Interesting post that I came across at AAS on Microsoft, Nokia and Skype. Other related posts by Dave Winner and Kevin Fox.

Dave’s recollection of Bill Gates view from 1981 tends to explain why Microsoft got where it is and why it is where it is now.

Essentially, it is one of the basic rules of any business – a business grows very profitably when it is new. Once the market has been established and there is an attractive profit pool – you will have many more companies wanting to drink from the same.

The carriers have had a couple of advantages – the billing relationship and a regulatory one on having a standardized numbering system. These have resulted in a nice income and profit source that has been attracting the various such as Google, Apple, Skype, etc.

Now, things are changing. For one, the opportunities from these advantages are drying out – there is only so much it can grow. Especially, when these are within National boundaries, which are becoming steadily irrelevant. Next, technology advances and regulatory regimes are constantly chipping away at the barriers these have provided so far.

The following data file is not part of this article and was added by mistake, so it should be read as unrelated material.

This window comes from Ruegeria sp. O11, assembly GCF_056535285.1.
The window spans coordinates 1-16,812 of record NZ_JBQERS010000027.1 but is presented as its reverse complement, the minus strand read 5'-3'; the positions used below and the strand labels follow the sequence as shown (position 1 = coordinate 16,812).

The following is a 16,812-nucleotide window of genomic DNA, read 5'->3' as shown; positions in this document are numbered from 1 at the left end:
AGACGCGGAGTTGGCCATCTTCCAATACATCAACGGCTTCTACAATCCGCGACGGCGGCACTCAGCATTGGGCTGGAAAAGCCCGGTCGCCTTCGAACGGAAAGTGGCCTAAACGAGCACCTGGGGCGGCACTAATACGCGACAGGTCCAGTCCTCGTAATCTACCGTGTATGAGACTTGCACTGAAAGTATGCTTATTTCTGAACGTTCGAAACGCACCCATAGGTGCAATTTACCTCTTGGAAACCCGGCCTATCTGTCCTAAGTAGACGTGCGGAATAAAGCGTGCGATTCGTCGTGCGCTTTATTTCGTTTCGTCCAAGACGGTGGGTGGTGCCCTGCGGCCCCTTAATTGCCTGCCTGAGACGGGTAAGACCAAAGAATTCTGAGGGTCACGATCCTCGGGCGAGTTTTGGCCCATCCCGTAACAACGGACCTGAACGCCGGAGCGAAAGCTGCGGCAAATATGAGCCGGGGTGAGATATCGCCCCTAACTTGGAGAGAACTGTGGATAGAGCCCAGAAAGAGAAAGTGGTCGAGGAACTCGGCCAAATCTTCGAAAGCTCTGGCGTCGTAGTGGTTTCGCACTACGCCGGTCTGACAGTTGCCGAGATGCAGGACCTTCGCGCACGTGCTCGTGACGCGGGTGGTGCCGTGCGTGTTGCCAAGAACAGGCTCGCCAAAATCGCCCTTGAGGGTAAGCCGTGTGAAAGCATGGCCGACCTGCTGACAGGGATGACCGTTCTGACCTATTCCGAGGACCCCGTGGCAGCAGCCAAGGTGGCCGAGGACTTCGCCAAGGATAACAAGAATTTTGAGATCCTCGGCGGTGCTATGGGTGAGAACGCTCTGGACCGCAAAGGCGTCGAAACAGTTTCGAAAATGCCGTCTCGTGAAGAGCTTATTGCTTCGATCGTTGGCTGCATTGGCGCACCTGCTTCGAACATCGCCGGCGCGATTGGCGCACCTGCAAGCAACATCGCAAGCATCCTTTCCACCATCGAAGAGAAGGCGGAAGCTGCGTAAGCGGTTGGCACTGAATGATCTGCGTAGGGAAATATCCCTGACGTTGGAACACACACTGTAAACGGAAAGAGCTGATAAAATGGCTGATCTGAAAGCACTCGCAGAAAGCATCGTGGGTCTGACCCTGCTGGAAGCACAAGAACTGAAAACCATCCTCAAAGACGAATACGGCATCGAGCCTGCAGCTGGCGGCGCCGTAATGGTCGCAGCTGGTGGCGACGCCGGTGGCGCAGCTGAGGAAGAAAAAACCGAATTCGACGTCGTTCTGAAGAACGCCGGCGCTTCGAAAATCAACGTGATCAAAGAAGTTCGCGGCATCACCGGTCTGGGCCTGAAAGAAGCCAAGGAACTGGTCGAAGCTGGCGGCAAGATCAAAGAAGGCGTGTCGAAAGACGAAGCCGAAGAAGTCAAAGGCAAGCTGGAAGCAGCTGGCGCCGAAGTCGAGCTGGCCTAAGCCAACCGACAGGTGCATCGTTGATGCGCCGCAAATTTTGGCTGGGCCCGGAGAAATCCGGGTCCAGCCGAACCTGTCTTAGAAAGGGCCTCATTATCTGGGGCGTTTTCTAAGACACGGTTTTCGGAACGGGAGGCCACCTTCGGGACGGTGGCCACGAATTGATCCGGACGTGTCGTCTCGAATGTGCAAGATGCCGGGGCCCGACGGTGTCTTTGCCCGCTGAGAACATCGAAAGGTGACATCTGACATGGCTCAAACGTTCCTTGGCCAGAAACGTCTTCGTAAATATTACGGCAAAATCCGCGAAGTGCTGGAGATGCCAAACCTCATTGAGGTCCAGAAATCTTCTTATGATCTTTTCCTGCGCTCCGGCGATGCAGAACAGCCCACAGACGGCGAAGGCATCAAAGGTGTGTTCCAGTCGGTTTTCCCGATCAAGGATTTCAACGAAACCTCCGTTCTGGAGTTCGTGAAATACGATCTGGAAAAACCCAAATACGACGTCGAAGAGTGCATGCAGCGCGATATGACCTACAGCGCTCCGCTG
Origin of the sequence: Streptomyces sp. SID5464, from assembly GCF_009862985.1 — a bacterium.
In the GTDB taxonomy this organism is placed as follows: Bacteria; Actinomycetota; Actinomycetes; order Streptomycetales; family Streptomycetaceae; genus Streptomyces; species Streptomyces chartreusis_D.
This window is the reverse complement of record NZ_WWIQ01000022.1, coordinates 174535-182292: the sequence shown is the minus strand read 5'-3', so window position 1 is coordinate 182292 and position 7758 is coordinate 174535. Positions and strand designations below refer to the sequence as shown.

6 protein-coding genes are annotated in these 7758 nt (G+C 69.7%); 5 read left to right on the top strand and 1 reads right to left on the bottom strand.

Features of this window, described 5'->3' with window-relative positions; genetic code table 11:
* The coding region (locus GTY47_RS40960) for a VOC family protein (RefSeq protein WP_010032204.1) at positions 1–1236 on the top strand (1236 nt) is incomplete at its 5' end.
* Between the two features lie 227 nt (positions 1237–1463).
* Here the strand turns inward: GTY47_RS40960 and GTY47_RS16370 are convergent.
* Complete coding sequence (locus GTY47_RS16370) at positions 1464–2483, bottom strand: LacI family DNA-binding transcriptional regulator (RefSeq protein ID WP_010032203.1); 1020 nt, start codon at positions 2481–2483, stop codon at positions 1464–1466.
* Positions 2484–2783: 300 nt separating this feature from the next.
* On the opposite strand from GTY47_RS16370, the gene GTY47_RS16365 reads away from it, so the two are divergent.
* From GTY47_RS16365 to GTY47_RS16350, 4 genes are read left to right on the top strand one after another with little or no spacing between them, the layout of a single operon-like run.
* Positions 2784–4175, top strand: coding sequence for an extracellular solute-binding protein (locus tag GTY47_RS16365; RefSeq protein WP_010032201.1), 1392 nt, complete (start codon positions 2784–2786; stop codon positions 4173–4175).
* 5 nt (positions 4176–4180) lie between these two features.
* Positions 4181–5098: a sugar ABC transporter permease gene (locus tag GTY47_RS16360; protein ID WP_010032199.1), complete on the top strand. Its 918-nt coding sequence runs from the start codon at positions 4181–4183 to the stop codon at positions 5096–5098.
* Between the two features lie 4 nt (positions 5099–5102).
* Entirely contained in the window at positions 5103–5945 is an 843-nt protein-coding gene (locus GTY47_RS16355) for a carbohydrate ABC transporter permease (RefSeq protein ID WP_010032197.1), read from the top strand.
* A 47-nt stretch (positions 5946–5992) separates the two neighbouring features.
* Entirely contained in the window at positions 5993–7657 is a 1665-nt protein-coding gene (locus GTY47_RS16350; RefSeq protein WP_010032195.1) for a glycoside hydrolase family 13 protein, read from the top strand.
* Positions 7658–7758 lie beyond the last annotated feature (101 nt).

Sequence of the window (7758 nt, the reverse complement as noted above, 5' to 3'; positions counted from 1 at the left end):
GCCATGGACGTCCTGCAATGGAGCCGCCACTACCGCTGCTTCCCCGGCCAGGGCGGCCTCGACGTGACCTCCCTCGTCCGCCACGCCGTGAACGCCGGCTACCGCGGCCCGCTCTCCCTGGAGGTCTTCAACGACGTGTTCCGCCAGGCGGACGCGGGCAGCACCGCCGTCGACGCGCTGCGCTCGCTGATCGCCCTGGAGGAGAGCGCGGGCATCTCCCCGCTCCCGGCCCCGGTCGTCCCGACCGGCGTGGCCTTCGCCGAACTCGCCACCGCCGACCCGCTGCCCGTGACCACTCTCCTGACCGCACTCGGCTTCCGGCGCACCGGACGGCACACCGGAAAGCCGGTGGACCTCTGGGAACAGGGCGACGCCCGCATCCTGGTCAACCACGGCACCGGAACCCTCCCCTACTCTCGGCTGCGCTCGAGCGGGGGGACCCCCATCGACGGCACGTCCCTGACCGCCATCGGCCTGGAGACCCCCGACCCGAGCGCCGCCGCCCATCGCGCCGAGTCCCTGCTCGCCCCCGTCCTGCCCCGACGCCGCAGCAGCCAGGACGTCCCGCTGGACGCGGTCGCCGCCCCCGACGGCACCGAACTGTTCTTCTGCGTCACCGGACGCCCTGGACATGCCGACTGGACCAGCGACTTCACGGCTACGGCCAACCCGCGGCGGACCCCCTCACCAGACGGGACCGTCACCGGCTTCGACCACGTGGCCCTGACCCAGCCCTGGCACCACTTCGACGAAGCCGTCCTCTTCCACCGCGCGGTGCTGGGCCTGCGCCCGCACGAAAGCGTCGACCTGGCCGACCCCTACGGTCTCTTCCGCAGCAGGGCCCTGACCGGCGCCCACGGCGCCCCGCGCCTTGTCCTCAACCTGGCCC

Which brings the question – Is it time for the carriers to be replaced ?

In my opinion, while this seems to be an attractive option, it is far from easy. The biggest advantage of connectivity – an alternative to the simple means of calling a telephone number is going to take to create.

So, in the meantime, the player that can effective collaborate with the carriers has a much better chance of success than the one that does. And on the reverse, it makes sense for the carriers to collaborate with one of the potential competitors. Will that be Apple, Google or the Microsoft+Nokia+Skype combination – I look forward to seeing the answer.